Polyunsaturated Fatty Acids | The Paleo Diet®
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Polyunsaturated Fatty Acids

By Loren Cordain, Ph.D., Professor Emeritus, Founder of The Paleo Diet
April 18, 2012

Polyunsaturated fatty acids contain two or more double bonds along their carbon backbones. Polyunsaturated fatty acids are classified into two biologically important subgroups: omega-6 and omega-3 fatty acids. Below is a list of the common and numeric names for omega-6 and omega-3 polyunsaturated fatty acids that may occur in foods.

Omega-6 Family Common NameNumeric Name
Linoleic acid18:2n-6
Gamma linolenic acid18:3n-6
-20:2n-6
Dihomo gamma linolenic acid (DHGLA)20:3n-6
Arachidonic acid20:4n-6
Docosatetraenoic acid22:4n-6
docosapentaenoic acid22:5n-6
Omega-3 Family Common NameNumeric Name
Alpha linoleic acid (ALA)18:3n-3
Parinaric acid18:4n-3
-20:3n-3
Eicosatetraenoic acid20:4n-3
Eicosapentaenoic acid (EPA)20:5n-3
Docosapentaenoic acid22:5n-3
Docosahexaenoic acid (DHA)22:6n-3

The numeric naming scheme for polyunsaturated fatty acids follows that for saturated and monounsaturated fatty acids. With omega-6 polyunsaturated fatty acids, the last double bond (=) occurs 6 carbon atoms down from the omega or methyl end of the fatty acid, whereas with omega-3 polyunsaturated fatty acids, the last double bond (=) occurs 3 carbon atoms down from the omega end of the fatty acid. In the case of linoleic acid (18:2n-6), there are 18 carbon atoms in the molecule, 2 double bonds (=), and the last double bond is located 6 carbon atoms down from the omega or methyl end of the fatty acid. Below is a schematic diagram of linoleic acid.

Polyunsaturated Fatty Acids image

As was the case with saturated and monounsaturated fatty acids, the schematic diagram above is not precisely correct because it does not show the correct angle of the carbon-to-carbon bonds, which really is 109 degrees rather than 180 degrees. In the diagram below you see a geometrically correct diagram of linoleic acid.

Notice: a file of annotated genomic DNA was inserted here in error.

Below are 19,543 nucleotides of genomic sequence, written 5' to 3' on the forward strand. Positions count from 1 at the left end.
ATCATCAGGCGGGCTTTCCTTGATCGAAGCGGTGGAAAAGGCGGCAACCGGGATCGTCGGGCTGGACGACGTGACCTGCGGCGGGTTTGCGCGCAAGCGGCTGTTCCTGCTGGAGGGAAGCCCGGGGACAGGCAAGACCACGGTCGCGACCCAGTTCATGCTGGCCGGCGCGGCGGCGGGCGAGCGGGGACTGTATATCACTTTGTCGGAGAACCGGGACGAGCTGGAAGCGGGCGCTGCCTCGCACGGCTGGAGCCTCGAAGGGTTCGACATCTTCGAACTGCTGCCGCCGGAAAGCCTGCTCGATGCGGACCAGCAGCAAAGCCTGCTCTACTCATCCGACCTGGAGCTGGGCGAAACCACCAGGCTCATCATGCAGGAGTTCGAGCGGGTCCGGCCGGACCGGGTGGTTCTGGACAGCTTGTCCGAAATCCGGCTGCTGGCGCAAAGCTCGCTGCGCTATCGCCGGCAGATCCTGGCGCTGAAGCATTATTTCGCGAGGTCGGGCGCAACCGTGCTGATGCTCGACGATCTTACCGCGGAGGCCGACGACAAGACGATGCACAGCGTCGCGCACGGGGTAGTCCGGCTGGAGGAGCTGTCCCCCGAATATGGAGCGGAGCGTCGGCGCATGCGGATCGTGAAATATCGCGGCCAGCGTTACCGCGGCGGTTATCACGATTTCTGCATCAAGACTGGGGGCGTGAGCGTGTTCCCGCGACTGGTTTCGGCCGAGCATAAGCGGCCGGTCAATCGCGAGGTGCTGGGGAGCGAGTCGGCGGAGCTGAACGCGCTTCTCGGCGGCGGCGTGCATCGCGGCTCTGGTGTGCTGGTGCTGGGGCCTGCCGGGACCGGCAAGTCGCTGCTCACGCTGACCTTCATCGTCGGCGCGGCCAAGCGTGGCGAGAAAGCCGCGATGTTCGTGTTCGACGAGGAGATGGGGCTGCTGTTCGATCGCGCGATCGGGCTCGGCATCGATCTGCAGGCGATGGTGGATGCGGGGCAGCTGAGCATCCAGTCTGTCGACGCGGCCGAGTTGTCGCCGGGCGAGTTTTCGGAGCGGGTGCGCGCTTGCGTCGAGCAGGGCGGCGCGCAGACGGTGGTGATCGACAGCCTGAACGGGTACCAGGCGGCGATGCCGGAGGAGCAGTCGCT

Polyunsaturated Fatty Acids image

Let’s now examine the structure of an omega-3 fatty acid, alpha linolenic acid, or 18:3n-3. There are 18 carbon atoms in the molecule, 3 double bonds (=), and the last double bond is located 3 carbon atoms down from the omega or methyl end of the fatty acid. Below is a schematic diagram of alpha linolenic acid.

Polyunsaturated Fatty Acids image

Alpha linolenic acid (18:3n-3) is the so-called “parent” fatty acid for the omega-3 family of fatty acids because the liver can make other omega-3 fatty acids from it. Similarly, linoleic acid (18:2n-6) is the “parent” fatty acid for the synthesis of other omega-6 fatty acids in the liver. Below is a diagram of how both parent fatty acids can be desaturated and chain elongated in the liver into longer chain polyunsaturated fatty acids.

Polyunsaturated Fatty Acids image

The conversion of dietary 18 carbon polyunsaturated fatty acids (PUFA) to longer chain ( > 20 carbon atoms in length) PUFA is an inefficient process. Only about 6 % of ALA is converted to EPA and less still (0.5 %) is converted to DHA. Because omega-3 and omega-6 parent fatty acids must compete for the same enzymes of desaturation and elongation, a high dietary intake of omega-6 fatty acids (18:2n-6) can further reduce the conversion of ALA to EPA and DHA by 40 to 50 %.

Read the Report

This 2007 review in Applied Physiology of Nutrient Metabolism addresses the question of whether adults can adequately convert alpha-linolenic acid (18:3n-3) to eicosapentaenoic acid (20:5n-3) and docosahexaenoic acid (22:6n-3)?1

Abstract

There is considerable interest in the potential impact of several polyunsaturated fatty acids (PUFAs) in mitigating the significant morbidity and mortality caused by degenerative diseases of the cardiovascular system and brain. Despite this interest, confusion surrounds the extent of conversion in humans of the parent PUFA, linoleic acid or alpha-linolenic acid (ALA), to their respective long-chain PUFA products. As a result, there is uncertainty about the potential benefits of ALA versus eicosapentaenoic acid (EPA) or docosahexaenoic acid (DHA). Some of the confusion arises because although mammals have the necessary enzymes to make the long-chain PUFA from the parent PUFA, in vivo studies in humans show that asymptotically equal to 5% of ALA is converted to EPA and <0.5% of ALA is converted to DHA. Because the capacity of this pathway is very low in healthy, nonvegetarian humans, even large amounts of dietary ALA have a negligible effect on plasma DHA, an effect paralleled in the omega6 PUFA by a negligible effect of dietary linoleic acid on plasma arachidonic acid. Despite this inefficient conversion, there are potential roles in human health for ALA and EPA that could be independent of their metabolism to DHA through the desaturation - chain elongation pathway.

1. Plourde M, Cunnane SC. Extremely limited synthesis of long chain polyunsaturates in adults: implications for their dietary essentiality and use as supplements. Appl Physiol Nutr Metab. 2007 Aug;32(4):619-34.

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